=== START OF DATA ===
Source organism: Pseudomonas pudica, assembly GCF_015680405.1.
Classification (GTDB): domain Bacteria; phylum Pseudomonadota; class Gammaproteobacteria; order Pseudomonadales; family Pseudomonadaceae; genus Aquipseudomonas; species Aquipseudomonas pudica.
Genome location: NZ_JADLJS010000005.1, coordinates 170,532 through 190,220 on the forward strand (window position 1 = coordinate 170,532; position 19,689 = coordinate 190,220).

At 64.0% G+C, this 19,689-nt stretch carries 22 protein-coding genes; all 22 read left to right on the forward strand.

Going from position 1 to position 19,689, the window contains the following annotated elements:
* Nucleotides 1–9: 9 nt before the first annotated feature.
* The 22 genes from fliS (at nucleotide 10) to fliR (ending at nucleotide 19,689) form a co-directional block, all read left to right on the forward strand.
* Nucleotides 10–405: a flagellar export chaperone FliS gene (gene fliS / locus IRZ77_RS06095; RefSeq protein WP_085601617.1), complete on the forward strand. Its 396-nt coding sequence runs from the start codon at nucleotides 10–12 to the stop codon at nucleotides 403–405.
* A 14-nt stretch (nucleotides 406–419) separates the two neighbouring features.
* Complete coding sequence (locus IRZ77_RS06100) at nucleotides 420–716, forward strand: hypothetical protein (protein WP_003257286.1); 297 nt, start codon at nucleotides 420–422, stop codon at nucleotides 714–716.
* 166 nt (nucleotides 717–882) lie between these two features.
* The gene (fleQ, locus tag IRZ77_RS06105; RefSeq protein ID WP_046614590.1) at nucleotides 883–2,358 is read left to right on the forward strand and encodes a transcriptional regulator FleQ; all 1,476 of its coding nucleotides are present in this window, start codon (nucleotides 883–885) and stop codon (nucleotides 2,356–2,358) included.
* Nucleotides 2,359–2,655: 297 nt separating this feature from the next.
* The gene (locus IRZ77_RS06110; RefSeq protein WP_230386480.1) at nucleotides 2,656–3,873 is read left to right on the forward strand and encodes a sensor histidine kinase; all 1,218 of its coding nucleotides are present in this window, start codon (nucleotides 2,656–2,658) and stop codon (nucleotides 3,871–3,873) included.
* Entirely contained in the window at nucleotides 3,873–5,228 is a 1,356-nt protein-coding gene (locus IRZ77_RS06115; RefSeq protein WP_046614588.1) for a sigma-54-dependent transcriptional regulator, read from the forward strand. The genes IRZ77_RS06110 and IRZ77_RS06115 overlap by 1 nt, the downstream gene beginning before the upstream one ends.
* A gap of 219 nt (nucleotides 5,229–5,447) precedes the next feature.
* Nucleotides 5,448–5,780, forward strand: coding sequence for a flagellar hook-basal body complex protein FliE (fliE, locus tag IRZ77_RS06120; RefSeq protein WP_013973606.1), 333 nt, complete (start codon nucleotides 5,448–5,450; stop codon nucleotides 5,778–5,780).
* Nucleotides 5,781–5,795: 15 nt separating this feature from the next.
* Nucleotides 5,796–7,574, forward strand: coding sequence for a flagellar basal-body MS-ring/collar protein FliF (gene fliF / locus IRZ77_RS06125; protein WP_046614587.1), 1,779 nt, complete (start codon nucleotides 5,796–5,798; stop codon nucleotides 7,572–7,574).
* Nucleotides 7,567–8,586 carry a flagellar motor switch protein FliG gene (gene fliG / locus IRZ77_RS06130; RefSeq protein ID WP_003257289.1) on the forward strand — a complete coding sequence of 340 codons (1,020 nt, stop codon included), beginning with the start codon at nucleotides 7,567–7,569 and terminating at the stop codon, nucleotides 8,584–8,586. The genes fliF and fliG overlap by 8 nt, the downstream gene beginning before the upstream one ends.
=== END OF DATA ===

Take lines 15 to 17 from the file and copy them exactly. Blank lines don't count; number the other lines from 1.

* Entirely contained in the window at nucleotides 3,873–5,228 is a 1,356-nt protein-coding gene (locus IRZ77_RS06115; RefSeq protein WP_046614588.1) for a sigma-54-dependent transcriptional regulator, read from the forward strand. The genes IRZ77_RS06110 and IRZ77_RS06115 overlap by 1 nt, the downstream gene beginning before the upstream one ends.
* A gap of 219 nt (nucleotides 5,229–5,447) precedes the next feature.
* Nucleotides 5,448–5,780, forward strand: coding sequence for a flagellar hook-basal body complex protein FliE (fliE, locus tag IRZ77_RS06120; RefSeq protein WP_013973606.1), 333 nt, complete (start codon nucleotides 5,448–5,450; stop codon nucleotides 5,778–5,780).